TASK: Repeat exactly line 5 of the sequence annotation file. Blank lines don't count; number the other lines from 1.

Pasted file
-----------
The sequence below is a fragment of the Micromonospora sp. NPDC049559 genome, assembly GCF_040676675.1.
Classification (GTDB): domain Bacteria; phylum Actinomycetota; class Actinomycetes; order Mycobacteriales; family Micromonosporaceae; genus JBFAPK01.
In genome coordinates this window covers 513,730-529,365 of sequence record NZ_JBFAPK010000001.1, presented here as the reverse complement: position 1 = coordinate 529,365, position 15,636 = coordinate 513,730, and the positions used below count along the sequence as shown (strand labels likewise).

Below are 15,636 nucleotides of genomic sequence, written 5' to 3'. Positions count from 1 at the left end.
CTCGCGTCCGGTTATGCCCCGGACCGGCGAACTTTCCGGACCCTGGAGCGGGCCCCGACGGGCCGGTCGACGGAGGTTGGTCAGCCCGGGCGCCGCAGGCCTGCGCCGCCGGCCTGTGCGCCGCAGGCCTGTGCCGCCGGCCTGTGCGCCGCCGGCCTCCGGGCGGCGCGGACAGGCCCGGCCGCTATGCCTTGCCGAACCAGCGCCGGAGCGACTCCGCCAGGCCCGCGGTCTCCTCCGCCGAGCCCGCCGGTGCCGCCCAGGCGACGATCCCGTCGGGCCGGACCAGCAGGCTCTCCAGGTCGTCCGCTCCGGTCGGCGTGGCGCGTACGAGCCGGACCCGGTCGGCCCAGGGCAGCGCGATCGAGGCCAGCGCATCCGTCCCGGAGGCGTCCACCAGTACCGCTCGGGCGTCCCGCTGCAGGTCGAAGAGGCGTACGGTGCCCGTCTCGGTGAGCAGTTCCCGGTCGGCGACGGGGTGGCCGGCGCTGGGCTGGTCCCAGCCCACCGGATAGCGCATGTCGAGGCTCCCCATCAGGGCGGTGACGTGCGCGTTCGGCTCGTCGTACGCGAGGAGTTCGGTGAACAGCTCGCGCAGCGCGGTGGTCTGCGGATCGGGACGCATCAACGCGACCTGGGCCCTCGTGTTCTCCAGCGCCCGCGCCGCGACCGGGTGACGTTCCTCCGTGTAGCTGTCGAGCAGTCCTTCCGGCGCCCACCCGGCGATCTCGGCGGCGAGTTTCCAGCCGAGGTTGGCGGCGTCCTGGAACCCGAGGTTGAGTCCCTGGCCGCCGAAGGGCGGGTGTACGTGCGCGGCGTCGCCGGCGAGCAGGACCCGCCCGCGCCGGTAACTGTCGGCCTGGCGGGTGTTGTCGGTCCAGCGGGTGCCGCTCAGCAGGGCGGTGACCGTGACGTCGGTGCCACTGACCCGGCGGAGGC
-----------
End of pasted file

CTCGCGTCCGGTTATGCCCCGGACCGGCGAACTTTCCGGACCCTGGAGCGGGCCCCGACGGGCCGGTCGACGGAGGTTGGTCAGCCCGGGCGCCGCAGGCCTGCGCCGCCGGCCTGTGCGCCGCAGGCCTGTGCCGCCGGCCTGTGCGCCGCCGGCCTCCGGGCGGCGCGGACAGGCCCGGCCGCTATGCCTTGCCGAACCAGCGCCGGAGCGACTCCGCCAGGCCCGCGGTCTCCTCCGCCGAGCCCGCCGGTGCCGCCCAGGCGACGATCCCGTCGGGCCGGACCAGCAGGCTCTCCAGGTCGTCCGCTCCGGTCGGCGTGGCGCGTACGAGCCGGACCCGGTCGGCCCAGGGCAGCGCGATCGAGGCCAGCGCATCCGTCCCGGAGGCGTCCACCAGTACCGCTCGGGCGTCCCGCTGCAGGTCGAAGAGGCGTACGGTGCCCGTCTCGGTGAGCAGTTCCCGGTCGGCGACGGGGTGGCCGGCGCTGGGCTGGTCCCAGCCCACCGGATAGCGCATGTCGAGGCTCCCCATCAGGGCGGTGACGTGCGCGTTCGGCTCGTCGTACGCGAGGAGTTCGGTGAACAGCTCGCGCAGCGCGGTGGTCTGCGGATCGGGACGCATCAACGCGACCTGGGCCCTCGTGTTCTCCAGCGCCCGCGCCGCGACCGGGTGACGTTCCTCCGTGTAGCTGTCGAGCAGTCCTTCCGGCGCCCACCCGGCGATCTCGGCGGCGAGTTTCCAGCCGAGGTTGGCGGCGTCCTGGAACCCGAGGTTGAGTCCCTGGCCGCCGAAGGGCGGGTGTACGTGCGCGGCGTCGCCGGCGAGCAGGACCCGCCCGCGCCGGTAACTGTCGGCCTGGCGGGTGTTGTCGGTCCAGCGGGTGCCGCTCAGCAGGGCGGTGACCGTGACGTCGGTGCCACTGACCCGGCGGAGGC